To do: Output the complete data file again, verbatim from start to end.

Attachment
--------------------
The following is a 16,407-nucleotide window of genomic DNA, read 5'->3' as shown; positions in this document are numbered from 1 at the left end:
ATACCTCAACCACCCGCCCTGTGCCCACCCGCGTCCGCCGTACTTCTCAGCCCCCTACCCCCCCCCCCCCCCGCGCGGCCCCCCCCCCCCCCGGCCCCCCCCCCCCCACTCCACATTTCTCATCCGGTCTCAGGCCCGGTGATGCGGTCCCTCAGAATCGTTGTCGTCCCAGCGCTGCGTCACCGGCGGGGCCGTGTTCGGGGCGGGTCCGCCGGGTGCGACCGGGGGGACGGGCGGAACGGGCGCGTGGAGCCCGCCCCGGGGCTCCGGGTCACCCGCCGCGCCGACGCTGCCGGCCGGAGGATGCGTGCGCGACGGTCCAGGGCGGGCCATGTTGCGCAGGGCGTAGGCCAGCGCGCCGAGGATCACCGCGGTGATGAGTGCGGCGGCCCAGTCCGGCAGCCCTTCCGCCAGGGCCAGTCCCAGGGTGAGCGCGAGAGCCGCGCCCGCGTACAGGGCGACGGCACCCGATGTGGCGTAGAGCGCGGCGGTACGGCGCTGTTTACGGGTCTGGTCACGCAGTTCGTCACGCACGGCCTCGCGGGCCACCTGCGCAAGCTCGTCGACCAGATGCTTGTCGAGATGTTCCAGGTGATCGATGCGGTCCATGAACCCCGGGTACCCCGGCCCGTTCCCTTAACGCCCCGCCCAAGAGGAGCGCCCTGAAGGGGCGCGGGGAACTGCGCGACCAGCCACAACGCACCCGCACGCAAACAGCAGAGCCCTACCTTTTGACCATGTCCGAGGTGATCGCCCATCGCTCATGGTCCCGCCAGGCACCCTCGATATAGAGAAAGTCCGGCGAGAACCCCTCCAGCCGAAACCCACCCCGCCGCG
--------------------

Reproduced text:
The following is a 16,407-nucleotide window of genomic DNA, read 5'->3' as shown; positions in this document are numbered from 1 at the left end:
ATACCTCAACCACCCGCCCTGTGCCCACCCGCGTCCGCCGTACTTCTCAGCCCCCTACCCCCCCCCCCCCCCGCGCGGCCCCCCCCCCCCCCGGCCCCCCCCCCCCCACTCCACATTTCTCATCCGGTCTCAGGCCCGGTGATGCGGTCCCTCAGAATCGTTGTCGTCCCAGCGCTGCGTCACCGGCGGGGCCGTGTTCGGGGCGGGTCCGCCGGGTGCGACCGGGGGGACGGGCGGAACGGGCGCGTGGAGCCCGCCCCGGGGCTCCGGGTCACCCGCCGCGCCGACGCTGCCGGCCGGAGGATGCGTGCGCGACGGTCCAGGGCGGGCCATGTTGCGCAGGGCGTAGGCCAGCGCGCCGAGGATCACCGCGGTGATGAGTGCGGCGGCCCAGTCCGGCAGCCCTTCCGCCAGGGCCAGTCCCAGGGTGAGCGCGAGAGCCGCGCCCGCGTACAGGGCGACGGCACCCGATGTGGCGTAGAGCGCGGCGGTACGGCGCTGTTTACGGGTCTGGTCACGCAGTTCGTCACGCACGGCCTCGCGGGCCACCTGCGCAAGCTCGTCGACCAGATGCTTGTCGAGATGTTCCAGGTGATCGATGCGGTCCATGAACCCCGGGTACCCCGGCCCGTTCCCTTAACGCCCCGCCCAAGAGGAGCGCCCTGAAGGGGCGCGGGGAACTGCGCGACCAGCCACAACGCACCCGCACGCAAACAGCAGAGCCCTACCTTTTGACCATGTCCGAGGTGATCGCCCATCGCTCATGGTCCCGCCAGGCACCCTCGATATAGAGAAAGTCCGGCGAGAACCCCTCCAGCCGAAACCCACCCCGCCGCG